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AWS React

Create a Photo Feed App with React, Tailwind CSS and AWS Amplify

Introduction

Cloud-based web apps are increasingly becoming the standard way of creating and building applications due to the immense benefits they come with. This tutorial will show you how to build a full-stack cloud-based Instagram clone with AWS Amplify, React, and Tailwind CSS.  

AWS Amplify is a suite of services provided by Amazon AWS – the leading cloud service provider. It helps web developers build complete web and mobile apps by providing easy, fast, and intuitive backend configurations. With the AWS Amplify Admin UI, we get a visual interface to create data models, configure our app authentication and authorization, manage users and other available backend services. We can then connect the configured backend with our front end.   

For the app UI, we will be using React js and Tailwind CSS. With these two, we can quickly create beautiful and re-usable components for our app. 

 Here’s a sample of our final project:

Setting up our Backend with AWS Amplify Admin UI 

The beauty of AWS Amplify Admin UI is that we are provided with a sandbox environment without needing an AWS  account. We can use that to create our app data models while specifying the relationship between each model. The data model schemas are created by AWS Amplify using GraphQL in the background. 

We will also be populating our data models with sample data to display in our app. 

  • Under the “Create an app backend” section, click on the “Get Started” button. 
  • On the next page,  select  “Data” under the “Pick a feature to set up” section.
  • Then, “Blank schema” under the “Build a data model in the sandbox” section. 
  • Click the “Create new schema” button. 

On the next page, we will be making our schema design. 

Click the “add model” as shown below to create our first model.

For our app, we’ve got four main models to work with.  TimeLineFeed, Content, User, Comment 

  • For the first model, TimeLineFeed, we will be adding two new fields: description, a String and postedAt, an AWSDateTime field. 

Next, we need to create a new relationship by making a 1:1 connection between our TimeLineFeed model with our Content Model. 

  • To create our Content Model, click the “add model” again. This model will also have two fields: “source”, a String and “type” which will be a “ContentType” Enum containing two values – Image and Video.  We will have to create this custom enum.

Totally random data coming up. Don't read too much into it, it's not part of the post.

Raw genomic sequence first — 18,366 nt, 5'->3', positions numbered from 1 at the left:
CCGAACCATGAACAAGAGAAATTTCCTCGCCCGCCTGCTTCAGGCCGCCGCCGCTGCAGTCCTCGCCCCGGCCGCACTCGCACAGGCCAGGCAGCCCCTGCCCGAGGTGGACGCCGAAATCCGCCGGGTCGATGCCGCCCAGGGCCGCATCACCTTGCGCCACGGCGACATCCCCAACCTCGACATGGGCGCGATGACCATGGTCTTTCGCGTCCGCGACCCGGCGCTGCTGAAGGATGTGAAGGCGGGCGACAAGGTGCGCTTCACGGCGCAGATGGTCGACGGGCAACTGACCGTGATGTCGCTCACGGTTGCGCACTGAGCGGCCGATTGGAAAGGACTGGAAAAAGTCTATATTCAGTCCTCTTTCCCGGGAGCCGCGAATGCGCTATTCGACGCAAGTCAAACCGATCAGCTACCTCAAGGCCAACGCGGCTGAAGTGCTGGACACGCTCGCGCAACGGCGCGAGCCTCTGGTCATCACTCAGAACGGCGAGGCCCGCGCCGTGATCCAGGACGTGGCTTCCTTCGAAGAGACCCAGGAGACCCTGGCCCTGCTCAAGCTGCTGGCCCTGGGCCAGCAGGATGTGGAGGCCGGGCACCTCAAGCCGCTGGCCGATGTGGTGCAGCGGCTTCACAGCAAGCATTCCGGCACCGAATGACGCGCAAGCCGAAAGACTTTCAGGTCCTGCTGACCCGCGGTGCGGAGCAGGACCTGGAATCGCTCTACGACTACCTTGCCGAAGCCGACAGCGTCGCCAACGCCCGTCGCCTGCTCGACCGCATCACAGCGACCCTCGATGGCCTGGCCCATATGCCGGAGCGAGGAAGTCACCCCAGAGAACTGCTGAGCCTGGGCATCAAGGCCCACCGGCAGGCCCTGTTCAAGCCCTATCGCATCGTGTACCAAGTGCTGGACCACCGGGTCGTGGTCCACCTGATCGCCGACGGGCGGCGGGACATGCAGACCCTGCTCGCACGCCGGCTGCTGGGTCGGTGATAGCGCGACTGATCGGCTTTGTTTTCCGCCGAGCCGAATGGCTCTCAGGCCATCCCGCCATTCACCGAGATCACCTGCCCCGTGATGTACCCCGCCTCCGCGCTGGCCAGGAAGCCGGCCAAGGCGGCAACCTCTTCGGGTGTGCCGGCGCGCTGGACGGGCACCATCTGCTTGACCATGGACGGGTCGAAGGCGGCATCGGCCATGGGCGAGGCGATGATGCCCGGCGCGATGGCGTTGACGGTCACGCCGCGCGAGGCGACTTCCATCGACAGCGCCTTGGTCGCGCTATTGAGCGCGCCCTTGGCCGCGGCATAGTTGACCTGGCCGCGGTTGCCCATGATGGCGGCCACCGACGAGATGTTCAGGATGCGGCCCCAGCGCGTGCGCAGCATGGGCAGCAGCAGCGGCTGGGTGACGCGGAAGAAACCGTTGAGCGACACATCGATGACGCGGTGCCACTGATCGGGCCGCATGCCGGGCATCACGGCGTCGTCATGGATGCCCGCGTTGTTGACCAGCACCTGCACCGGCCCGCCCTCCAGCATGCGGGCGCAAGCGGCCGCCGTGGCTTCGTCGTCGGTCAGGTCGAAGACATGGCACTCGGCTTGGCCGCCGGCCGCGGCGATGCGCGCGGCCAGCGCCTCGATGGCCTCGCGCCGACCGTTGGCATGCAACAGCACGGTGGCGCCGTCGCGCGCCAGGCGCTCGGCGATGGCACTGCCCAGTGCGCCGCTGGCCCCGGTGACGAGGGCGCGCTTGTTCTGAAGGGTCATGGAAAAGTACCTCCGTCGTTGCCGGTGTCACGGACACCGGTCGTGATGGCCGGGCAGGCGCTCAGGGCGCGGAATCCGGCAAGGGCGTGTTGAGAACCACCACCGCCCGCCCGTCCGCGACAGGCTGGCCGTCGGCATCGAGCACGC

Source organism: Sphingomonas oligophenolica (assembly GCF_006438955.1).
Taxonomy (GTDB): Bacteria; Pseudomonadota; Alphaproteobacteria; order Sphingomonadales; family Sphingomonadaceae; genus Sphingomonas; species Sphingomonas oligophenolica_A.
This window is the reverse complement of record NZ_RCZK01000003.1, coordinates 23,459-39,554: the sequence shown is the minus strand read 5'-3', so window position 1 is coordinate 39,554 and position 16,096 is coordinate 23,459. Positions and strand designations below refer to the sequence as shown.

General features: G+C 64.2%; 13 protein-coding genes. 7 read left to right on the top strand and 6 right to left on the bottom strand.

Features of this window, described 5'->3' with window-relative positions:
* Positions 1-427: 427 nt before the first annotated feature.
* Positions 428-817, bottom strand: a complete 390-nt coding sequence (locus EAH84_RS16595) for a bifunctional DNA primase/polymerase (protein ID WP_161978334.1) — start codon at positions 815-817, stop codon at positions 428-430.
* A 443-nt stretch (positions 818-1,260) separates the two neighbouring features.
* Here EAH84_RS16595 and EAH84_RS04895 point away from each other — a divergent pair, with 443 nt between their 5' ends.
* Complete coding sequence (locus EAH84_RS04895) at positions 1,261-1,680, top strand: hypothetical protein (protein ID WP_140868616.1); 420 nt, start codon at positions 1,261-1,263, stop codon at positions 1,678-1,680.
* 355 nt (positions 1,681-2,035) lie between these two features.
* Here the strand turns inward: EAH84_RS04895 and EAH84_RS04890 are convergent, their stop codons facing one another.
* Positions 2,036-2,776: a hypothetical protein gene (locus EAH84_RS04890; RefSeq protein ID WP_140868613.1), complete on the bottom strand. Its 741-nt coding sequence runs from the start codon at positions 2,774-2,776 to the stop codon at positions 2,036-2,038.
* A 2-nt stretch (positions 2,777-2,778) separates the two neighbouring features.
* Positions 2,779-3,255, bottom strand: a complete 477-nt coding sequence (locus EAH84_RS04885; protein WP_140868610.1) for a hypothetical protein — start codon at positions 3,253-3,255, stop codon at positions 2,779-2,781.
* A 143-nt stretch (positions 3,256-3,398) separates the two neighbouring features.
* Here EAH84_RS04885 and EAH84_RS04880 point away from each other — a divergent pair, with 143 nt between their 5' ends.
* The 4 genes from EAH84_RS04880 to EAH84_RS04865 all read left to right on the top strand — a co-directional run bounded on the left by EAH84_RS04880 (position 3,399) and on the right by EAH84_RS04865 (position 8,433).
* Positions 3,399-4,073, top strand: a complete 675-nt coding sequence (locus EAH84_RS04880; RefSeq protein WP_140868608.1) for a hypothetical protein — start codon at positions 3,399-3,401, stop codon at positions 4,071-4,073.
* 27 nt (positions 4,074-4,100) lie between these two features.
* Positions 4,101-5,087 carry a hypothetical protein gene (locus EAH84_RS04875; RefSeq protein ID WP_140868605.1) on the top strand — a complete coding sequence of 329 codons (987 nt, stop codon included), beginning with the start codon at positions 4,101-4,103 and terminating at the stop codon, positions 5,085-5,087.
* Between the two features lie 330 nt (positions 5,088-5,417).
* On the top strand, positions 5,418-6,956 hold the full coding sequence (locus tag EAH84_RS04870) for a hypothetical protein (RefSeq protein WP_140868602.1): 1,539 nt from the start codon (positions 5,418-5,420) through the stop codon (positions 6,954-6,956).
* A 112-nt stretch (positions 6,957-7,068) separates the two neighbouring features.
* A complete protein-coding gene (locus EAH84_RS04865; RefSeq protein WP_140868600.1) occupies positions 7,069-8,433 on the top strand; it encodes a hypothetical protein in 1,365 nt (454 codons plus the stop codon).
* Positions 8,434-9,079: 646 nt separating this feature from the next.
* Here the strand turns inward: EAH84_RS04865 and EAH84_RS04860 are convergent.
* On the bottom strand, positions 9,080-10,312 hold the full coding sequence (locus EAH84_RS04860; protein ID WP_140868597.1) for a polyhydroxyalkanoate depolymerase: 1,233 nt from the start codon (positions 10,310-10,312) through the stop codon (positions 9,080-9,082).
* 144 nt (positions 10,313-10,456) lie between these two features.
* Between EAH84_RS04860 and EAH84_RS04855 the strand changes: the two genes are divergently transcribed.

• To create the custom enum, click the “String” dropdown > Enums > create new in the stated sequence.   
  • Add the two possible values: Image and Video.
  • After creating our first two models, it’s time to add our first relationship. Click the “add relationship” button under the TimeLineFeed model. Preferable to have the relationship name in lowercase. 
  • For our next two data models – Comment and User. Under “Comment”, add one field called body which is a String. “User” will have 2 fields, username, a String and profilePic, also a String.
  • Next, we will be adding relationships between the four created data models. 
  • Add a 1:1 relationship to the Comment model for User
  • Also, add a 1:1 relationship to the TimeLineFeed model for User
  • Lastly, add a 1:many relationship to the TimeLineFeed model to Comments

Below is the final schema design.

Connect Backend

Now that we’ve designed our backend schema, it’s time to deploy our backend. 

  • Head over to the deploy tab. Create an AWS account or connect to an existing AWS account.
  • Give the App a name and confirm the deployment. For mine, I used “PhotoFeed”. The deployment might take a couple of minutes. 

Adding Sample Data

We will be adding a couple of sample data so we can display them in our React app. 

  • Open the admin UI and navigate to the Content tab. 
  • Click the “Create timeLineFeed” button and add a number of data samples and link to them to user and comments which you will create. Here’s a sample below:
  • Feel free to create about three samples whilst using a free image or video sources like Pixabay or Unsplash or Picsum
  • Make sure each item has a green tick or the app won’t pull any data. This might take a while though.

Frontend – React and Tailwind CSS

As we will be using Tailwind CSS to style our react app, I thought it would be useful to follow the official Tailwind CSS steps to set up a React app with Tailwind CSS, which you can find here.

First, you set up your project with :

npx create-react-app photofeed

cd photofeed

Follow the remaining steps, which you will find in the official guide. The recommended steps take about 5 minutes. 

Upon setting up your starter app, your project directory will look like this. 

We will also be cleaning up our App.js file like below:

function App() {
 return (
   <div className="App">
   
   </div>
 );
}
export default App;
  • Next, run 

npm i aws-amplify typescript

  • If you don’t have the Amplify CLI installed, also run

curl -sL https://aws-amplify.github.io/amplify-cli/install | bash && $SHELL

  • We then have to pull the backend into the react app. To do this, run and follow the prompts accordingly.  
  •  To verify if this worked successfully, check the src > models > index.js  folder for the pulled data models.

Querying The Data Models

  • First, we will need to configure Amplify in our src > index.js file by adding: 
import Amplify from 'aws-amplify'
import awsconfig from './aws-exports'
 
Amplify.configure(awsconfig)
  • Next, we will create our components to display the pulled data. 
  • Create a components folder under src i.e src > components
  • Create a PhotoFeed.js file in the components folder. In it, we will query our TimeLineFeed data model and also map the queried data. 
import { useState, useEffect } from 'react'
import { DataStore } from '@aws-amplify/datastore'
 
import { TimeLineFeed } from '../models'
 
export function PhotoFeed () {
 const [photofeed, setPhotoFeed] = useState([])
 
 useEffect(() => {
   const getPhotoFeed = async () => {
     const photoFeedData = await DataStore.query(TimeLineFeed)
     setPhotoFeed(timelineData)
   }
 
   getPhotoFeed()
 }, [])
 
  return(